New meat inspection program planned for B.C. by 2014
The Province has completed a comprehensive review of options for provincially operated meat inspection services at Class A and B licensed abattoirs.
This ensures that B.C. continues to provide the most effective, safe meat inspection system possible when the Canadian Food Inspection Agency (CFIA) steps back from this role. The Report on the B.C. Abattoir System Inspection Review can be found online at: www.health.gov.bc.ca/protect/meat-regulation
Since the 1980’s, British Columbia has contracted with the CFIA to provide meat inspection services at provincially licensed plants. However, at the end of 2013 the CFIA will be transitioning out of this role in B.C., Manitoba and Saskatchewan.
“I look forward to listening to those with an interest in food safety to hear how we can work together to build a world-class meat inspection system that protects and enhances B.C.’s reputation as a trusted source of high-quality, nutritious food both domestically and abroad,” said Don McRae, Minister of Agriculture.
As a result, B.C. will be responsible for the provincial meat inspection system. In all other areas of the country, provincial meat inspection is already delivered by the provinces.
“Our government is committed to provincewide licensing and meat inspection so that B.C. consumers can be assured the meat they buy is safe. That’s why we conducted this review – so that we can work to design a made-in-B.C. program that works for the public, government and industry,” added Minister of Health Michael de Jong.
To receive feedback on the report’s recommendations and meat inspection system options, the government of British Columbia is launching consultations with industry over the next few months. B.C. will then develop a new provincial meat inspection system that works for all British Columbians – the industry, consumers and government.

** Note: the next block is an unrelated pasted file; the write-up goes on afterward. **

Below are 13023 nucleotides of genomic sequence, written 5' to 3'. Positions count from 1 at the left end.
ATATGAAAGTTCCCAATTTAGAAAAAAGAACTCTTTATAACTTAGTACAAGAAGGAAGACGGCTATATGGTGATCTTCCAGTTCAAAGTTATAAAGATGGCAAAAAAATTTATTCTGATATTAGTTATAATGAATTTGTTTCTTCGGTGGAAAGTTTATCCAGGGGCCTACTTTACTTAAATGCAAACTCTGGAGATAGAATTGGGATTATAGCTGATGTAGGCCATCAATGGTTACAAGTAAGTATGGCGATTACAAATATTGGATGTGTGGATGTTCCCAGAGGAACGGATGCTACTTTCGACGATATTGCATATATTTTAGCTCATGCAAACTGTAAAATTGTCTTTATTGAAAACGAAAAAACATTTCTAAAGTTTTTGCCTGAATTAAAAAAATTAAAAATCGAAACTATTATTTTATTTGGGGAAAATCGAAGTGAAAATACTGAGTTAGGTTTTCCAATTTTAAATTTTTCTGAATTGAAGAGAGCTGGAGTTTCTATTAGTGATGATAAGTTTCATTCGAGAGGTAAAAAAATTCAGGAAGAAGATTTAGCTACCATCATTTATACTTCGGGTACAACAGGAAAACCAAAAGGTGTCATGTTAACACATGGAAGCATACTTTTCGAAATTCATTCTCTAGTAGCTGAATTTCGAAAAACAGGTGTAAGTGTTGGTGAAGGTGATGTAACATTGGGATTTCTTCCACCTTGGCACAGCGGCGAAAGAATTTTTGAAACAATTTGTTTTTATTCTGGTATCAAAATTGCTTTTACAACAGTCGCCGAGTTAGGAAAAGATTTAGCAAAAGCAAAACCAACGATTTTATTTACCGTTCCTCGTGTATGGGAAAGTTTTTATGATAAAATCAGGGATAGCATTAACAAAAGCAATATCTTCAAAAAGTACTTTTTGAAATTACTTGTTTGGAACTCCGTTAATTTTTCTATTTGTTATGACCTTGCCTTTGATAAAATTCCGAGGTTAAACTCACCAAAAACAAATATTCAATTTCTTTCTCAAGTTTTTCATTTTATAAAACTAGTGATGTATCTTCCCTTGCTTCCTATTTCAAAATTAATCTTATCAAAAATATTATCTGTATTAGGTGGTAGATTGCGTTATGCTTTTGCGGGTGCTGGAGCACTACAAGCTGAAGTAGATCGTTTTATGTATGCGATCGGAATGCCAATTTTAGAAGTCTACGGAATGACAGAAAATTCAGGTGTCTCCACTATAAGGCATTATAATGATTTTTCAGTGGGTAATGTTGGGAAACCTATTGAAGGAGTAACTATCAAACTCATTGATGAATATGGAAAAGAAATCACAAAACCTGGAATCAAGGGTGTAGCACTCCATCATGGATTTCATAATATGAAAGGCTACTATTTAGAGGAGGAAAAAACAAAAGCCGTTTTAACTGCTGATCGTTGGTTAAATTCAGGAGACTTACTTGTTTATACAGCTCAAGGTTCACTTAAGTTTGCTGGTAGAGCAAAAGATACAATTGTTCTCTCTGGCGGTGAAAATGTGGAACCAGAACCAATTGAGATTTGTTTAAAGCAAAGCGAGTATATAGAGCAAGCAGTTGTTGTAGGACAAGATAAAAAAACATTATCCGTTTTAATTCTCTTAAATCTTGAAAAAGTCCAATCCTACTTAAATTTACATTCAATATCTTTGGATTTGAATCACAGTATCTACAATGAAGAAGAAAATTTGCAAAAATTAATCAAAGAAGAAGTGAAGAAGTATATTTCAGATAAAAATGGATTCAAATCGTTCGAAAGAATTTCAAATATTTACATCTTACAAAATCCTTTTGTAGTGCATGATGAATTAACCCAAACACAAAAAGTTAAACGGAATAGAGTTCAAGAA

The new inspection system will take effect January 2014. To ensure a stable funding system while this transition takes place, the Province will extend its agreement to fund inspection services until the end of 2013. This will bridge the gap between the current funding agreement, which runs out March 31, 2012, and the beginning of the new system. Funding options after 2013 will be established once a new system is chosen.
The industry consultation will be led by the Ministry of Agriculture on behalf of government. It will solicit implementation advice on the recommendations and options presented in the report about what the new provincial inspection system will look like, and how it can best serve the needs of all parties, while ensuring that the safety of the meat supply is paramount.
· The inspection of provincially licensed slaughter plants has always been the responsibility of the provinces. B.C. has contracted the CFIA to provide inspection services in provincially licensed facilities – Class A and B plants – but has always maintained responsibility for the regulation of these facilities and for the high standards of meat safety these facilities adhere to.
· The provincial licensing system regulates slaughter plants and businesses that are generally much smaller than those that are federally regulated.
· Federal licensing and inspection requirements have been designed for plants that are far bigger, with much larger production volumes than most of the provincial facilities. The cost for smaller operators to meet these large scale federal requirements would in most cases be prohibitive.
· In 2010-11, the Province paid approximately $1.1 million to the CFIA for contracted meat inspection services.
· All meat produced in Canada, in either federally or provincially inspected plants, must meet the safety requirements of the federal Food and Drugs Act.
· Fifty-one provincial plants require inspection services. However, others operators are in the final planning stage.